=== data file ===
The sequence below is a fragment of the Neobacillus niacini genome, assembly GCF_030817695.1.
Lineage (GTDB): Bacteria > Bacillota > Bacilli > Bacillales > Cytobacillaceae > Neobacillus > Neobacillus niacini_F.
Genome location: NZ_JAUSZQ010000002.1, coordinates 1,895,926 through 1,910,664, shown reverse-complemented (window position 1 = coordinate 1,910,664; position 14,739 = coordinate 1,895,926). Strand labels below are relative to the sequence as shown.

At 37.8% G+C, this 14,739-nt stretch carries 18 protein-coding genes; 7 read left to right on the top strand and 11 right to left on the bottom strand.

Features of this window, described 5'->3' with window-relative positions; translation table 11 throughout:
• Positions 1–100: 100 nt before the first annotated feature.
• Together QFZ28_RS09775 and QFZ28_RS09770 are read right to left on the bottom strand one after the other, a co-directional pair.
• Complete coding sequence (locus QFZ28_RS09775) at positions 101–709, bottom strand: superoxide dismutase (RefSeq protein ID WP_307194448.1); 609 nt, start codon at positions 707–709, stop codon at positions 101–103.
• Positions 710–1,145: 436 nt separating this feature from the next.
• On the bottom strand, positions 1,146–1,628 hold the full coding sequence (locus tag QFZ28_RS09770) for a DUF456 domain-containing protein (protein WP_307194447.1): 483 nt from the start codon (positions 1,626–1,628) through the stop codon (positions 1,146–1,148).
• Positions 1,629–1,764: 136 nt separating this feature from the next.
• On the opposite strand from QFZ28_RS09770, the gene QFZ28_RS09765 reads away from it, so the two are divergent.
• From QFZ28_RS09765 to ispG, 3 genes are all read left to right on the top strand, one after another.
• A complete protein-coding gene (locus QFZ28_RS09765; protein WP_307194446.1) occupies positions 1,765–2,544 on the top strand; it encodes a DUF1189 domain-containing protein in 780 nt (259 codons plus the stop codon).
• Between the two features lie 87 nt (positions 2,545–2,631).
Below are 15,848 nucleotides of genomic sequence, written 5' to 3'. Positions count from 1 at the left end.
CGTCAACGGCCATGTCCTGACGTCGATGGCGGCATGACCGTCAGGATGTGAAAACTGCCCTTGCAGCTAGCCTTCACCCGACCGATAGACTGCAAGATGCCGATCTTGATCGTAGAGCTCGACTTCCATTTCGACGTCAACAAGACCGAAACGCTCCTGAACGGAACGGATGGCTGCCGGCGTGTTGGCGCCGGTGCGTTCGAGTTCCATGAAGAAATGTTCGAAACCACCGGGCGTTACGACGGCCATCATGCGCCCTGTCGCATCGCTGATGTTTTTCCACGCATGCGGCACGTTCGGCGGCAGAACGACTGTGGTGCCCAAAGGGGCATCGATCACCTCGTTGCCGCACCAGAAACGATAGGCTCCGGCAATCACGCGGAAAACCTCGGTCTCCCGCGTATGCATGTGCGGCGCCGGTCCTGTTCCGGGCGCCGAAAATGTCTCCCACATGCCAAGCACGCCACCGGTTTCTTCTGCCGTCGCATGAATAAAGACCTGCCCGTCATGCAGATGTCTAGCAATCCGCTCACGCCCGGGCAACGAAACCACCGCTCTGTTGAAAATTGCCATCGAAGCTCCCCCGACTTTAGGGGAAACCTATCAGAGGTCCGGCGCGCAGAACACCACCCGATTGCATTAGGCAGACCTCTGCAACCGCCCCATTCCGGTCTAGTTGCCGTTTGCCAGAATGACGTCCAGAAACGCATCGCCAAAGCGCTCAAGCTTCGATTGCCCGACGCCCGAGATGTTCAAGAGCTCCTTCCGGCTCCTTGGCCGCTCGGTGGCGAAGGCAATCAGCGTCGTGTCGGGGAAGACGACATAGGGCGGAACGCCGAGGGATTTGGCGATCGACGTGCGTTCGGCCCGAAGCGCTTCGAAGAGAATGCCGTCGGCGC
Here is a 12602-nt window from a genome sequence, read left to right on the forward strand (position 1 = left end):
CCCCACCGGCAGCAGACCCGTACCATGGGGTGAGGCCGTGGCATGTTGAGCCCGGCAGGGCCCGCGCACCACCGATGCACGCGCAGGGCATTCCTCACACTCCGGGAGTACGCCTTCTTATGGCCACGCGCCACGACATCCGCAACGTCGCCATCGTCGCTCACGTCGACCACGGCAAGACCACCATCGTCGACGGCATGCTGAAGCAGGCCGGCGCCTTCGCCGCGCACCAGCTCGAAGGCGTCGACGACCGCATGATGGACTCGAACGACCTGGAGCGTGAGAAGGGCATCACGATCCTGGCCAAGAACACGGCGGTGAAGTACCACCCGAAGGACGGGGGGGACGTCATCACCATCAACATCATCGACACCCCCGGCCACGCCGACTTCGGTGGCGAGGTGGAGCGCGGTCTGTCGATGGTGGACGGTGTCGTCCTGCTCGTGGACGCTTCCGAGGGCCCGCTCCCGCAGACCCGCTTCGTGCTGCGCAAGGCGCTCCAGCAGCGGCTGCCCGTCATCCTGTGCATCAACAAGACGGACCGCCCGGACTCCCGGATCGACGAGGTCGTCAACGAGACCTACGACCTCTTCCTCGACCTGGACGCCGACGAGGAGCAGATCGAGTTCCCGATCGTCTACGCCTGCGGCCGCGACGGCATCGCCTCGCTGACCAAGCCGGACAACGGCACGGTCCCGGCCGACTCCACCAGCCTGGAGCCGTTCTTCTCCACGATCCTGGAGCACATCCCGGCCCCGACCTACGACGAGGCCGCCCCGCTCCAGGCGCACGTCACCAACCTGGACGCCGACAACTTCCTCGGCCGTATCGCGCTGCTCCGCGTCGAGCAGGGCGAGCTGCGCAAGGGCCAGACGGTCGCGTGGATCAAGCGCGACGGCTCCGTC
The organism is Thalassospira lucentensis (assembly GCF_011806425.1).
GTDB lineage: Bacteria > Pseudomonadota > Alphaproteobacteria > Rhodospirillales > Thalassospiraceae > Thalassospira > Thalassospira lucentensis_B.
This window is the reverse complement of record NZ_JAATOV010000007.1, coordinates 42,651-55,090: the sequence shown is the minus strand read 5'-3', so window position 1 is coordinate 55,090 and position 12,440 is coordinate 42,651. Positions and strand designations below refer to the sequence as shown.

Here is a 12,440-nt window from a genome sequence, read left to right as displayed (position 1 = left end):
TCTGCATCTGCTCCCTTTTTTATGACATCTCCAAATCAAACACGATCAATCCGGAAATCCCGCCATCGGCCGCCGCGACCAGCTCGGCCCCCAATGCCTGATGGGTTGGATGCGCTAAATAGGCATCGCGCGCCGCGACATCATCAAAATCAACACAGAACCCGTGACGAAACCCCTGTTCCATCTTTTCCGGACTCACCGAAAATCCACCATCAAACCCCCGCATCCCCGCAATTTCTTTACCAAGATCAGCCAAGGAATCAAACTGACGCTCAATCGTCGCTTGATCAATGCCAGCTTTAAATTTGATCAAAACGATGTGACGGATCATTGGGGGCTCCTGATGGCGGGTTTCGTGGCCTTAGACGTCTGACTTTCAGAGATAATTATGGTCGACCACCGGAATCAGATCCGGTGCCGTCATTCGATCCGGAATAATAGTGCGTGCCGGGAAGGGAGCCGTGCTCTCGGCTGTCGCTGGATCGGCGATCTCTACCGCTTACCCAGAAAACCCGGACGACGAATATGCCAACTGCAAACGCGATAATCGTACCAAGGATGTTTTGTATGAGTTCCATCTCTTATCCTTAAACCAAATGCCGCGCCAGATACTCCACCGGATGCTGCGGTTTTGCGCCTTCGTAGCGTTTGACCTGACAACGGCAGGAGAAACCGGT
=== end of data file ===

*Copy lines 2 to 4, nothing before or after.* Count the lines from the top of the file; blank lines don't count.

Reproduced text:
Lineage (GTDB): Bacteria > Bacillota > Bacilli > Bacillales > Cytobacillaceae > Neobacillus > Neobacillus niacini_F.
Genome location: NZ_JAUSZQ010000002.1, coordinates 1,895,926 through 1,910,664, shown reverse-complemented (window position 1 = coordinate 1,910,664; position 14,739 = coordinate 1,895,926). Strand labels below are relative to the sequence as shown.

At 37.8% G+C, this 14,739-nt stretch carries 18 protein-coding genes; 7 read left to right on the top strand and 11 right to left on the bottom strand.